Protests disrupt Pittsburgh, Homestead; 4 arrested
Hundreds of people protesting the police shooting of Antwon Rose marched in Downtown Pittsburgh as a smaller group blocked the Homestead Grays Bridge several miles away, causing it to be shut down for an hour.
The protest ended about midnight with demonstrators vowing to return to the streets Saturday.
It marked the third straight night of demonstrations since Rose was shot by a police officer Tuesday evening in East Pittsburgh.
The were at least four arrests of protesters in Homestead on Friday night and a motorist was arrested on a summary charge in Pittsburgh for taunting the crowd on East Ohio Street.
One exit of PNC Park on Pittsburgh's North Shore was shut down for a time while the Pirates baseball game was in progress as the demonstrators gathered near the home plate gate.
And Pittsburgh Police confirmed early Friday that a black sedan drove through a group of protesters on the North Shore and drove off.
No injuries were reported. Police are searching for the vehicle, believed to be a Mercedes.
Friday night's protest in Downtown Pittsburgh started at Port Authority's Wood Street T station. A group marched down Liberty Avenue holding a banner reading "Fire Killer Cops" that stretched nearly as wide as the major Downtown artery.
When a car tried to drive through the protest, the group linked arms forming a wall, chanting "no justice no peace" until an officer helped the man turn around, followed by a Port Authority bus.
The group made its way to the Roberto Clemente Bridge, getting to the gates of PNC Park about 20 minutes before the first pitch of the Pirates game against the Arizona Diamondbacks.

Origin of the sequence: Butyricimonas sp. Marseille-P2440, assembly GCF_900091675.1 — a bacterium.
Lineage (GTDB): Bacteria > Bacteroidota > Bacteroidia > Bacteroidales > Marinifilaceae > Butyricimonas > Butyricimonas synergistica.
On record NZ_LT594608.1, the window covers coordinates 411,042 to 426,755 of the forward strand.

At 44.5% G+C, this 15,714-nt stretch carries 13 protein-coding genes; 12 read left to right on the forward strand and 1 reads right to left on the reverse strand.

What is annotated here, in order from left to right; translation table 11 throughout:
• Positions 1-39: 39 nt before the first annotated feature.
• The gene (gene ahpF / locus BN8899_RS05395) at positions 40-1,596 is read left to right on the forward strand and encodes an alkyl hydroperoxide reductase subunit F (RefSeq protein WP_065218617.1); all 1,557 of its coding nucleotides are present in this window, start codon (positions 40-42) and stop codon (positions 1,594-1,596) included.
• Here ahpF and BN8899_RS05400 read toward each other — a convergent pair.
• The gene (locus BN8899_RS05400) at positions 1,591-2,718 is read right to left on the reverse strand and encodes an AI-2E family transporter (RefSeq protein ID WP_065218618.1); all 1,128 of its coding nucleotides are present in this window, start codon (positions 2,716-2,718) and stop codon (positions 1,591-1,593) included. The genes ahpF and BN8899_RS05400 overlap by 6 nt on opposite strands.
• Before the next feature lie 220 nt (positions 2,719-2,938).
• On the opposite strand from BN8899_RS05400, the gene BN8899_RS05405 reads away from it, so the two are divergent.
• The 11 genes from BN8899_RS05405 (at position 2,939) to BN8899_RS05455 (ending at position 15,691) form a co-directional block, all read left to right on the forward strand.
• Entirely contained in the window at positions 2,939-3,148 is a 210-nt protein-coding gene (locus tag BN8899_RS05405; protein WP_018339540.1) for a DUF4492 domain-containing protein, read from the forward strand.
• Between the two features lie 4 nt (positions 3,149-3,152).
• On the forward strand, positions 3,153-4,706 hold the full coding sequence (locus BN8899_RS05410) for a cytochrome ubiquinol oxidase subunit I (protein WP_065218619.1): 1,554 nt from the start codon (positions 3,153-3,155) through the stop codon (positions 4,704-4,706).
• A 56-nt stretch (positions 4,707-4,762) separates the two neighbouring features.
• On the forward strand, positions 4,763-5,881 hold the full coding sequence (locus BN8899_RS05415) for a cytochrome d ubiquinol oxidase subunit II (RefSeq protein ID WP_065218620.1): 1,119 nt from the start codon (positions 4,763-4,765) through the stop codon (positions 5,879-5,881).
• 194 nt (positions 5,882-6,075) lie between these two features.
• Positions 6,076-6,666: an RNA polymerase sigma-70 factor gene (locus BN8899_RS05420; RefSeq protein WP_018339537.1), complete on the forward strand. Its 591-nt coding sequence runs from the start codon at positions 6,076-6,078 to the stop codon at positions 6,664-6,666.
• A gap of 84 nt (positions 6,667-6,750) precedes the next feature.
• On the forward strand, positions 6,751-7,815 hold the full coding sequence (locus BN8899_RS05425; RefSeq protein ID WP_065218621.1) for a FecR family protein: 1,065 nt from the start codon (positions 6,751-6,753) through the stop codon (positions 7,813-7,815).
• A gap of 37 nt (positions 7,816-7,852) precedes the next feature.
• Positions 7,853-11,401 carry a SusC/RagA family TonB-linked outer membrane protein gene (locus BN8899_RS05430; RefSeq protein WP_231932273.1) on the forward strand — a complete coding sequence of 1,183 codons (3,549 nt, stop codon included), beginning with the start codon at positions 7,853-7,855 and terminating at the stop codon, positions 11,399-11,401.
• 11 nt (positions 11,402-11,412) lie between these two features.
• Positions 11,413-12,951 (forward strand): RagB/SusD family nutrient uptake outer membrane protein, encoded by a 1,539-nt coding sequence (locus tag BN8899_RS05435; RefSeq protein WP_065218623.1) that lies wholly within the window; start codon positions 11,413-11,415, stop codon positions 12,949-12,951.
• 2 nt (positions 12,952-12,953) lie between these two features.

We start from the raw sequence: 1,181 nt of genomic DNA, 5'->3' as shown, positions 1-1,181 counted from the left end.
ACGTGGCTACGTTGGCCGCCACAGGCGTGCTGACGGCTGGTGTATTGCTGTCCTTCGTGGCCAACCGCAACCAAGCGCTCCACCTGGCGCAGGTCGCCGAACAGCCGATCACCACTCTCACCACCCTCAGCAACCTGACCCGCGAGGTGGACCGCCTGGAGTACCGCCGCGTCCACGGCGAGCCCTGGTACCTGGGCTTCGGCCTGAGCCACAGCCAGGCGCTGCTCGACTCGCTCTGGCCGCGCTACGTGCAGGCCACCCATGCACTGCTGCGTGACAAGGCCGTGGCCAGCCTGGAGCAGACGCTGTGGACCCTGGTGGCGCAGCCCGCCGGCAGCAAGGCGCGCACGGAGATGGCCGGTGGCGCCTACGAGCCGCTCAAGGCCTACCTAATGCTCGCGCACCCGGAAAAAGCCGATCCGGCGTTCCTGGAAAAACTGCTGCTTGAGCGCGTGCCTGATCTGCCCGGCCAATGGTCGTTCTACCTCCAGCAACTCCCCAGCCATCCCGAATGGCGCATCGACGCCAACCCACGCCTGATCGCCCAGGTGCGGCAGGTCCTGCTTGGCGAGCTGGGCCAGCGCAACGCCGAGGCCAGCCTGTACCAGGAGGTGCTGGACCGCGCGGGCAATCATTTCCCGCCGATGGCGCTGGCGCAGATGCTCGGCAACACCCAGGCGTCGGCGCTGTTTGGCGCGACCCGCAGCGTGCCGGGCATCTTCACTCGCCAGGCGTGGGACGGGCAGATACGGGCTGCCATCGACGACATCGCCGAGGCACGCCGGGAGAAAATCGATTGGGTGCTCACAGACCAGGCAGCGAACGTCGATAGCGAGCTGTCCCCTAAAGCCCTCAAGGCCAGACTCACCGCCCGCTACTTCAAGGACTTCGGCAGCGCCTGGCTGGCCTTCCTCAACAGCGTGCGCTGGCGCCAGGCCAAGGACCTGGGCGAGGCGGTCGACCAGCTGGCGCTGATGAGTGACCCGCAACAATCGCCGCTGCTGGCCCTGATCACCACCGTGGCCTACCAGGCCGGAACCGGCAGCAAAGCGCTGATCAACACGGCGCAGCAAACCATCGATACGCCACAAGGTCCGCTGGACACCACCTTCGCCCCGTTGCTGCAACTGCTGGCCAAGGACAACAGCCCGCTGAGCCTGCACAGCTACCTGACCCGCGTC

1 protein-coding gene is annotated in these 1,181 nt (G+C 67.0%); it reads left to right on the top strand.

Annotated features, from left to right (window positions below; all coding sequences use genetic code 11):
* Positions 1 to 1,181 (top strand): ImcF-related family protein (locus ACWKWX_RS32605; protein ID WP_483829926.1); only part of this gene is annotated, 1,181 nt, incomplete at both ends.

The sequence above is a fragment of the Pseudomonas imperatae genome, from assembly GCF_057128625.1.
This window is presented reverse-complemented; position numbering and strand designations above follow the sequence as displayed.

An officer told a Tribune-Review reporter that police would not try to stop the crowd from entering the stadium.
"They're going to go wherever they want to go," the officer said.
Demonstrators didn't go in.
The demonstration got testy when a man on a megaphone yelled something about how people shouldn't run from police.
Rose was shot and killed Tuesday night after police pulled over a car in which he was riding. East Pittsburgh police officer Michael Rosfeld shot Rose as he ran from the car, authorities said.
A group of protesters broke away from the demonstration and chased the man with the megaphone.
"Don't do it to yourself," one protest leader yelled at the group.
"Stay focused, think of why you're here, stay focused," another woman yelled.
It worked. Nobody from the protest group touched the heckler.
The man with the megaphone continued to walk away from PNC Park, toward a row of restaurants on Federal Street, as media and a couple of protestors followed.
Several people came out of restaurants and asked what was going on.
"Police! Police! Handle this!" one woman yelled.
The group eventually moved on, weaving through the North Side. Protesters returned Downtown via the Rachel Carson Bridge.
Once they got to the Downtown side of the bridge, protesters formed a circle around all the 17-year-olds in the group.
The 17-year-old Rose was a Woodland Hills High School honors student, and unarmed at the time of the shooting.
The group then made its way to Market Square.
One woman, a former classmate of Rose, broke down in tears while speaking to the crowd in Market Square.
"You see how it went from raining to this? That's him," she said noting the sunshine of the evening.
Throughout the night, a group of Pittsburgh Police officers on motorcycles and in squad cars provided an escort in front of the protest group to make sure it did not come in to contact with other cars.
Protesters stopped chanting and marching several times to observe moments of silence and to read a poem Rose wrote for an honor's class two years ago titled, "I am not what you think."
The group marched on to Route 28 for about 15 minutes, then, after talking to police, organizers directed the group on to the East Ohio Street exit.
The group continued to march along the North Side.
The home plate exit at PNC Park was closed for about 30 minutes as the protesters gathered outside. All the other exits remained open. It was a post-game Fireworks Night, so some of the crowd left after the extra-innings game and some stayed.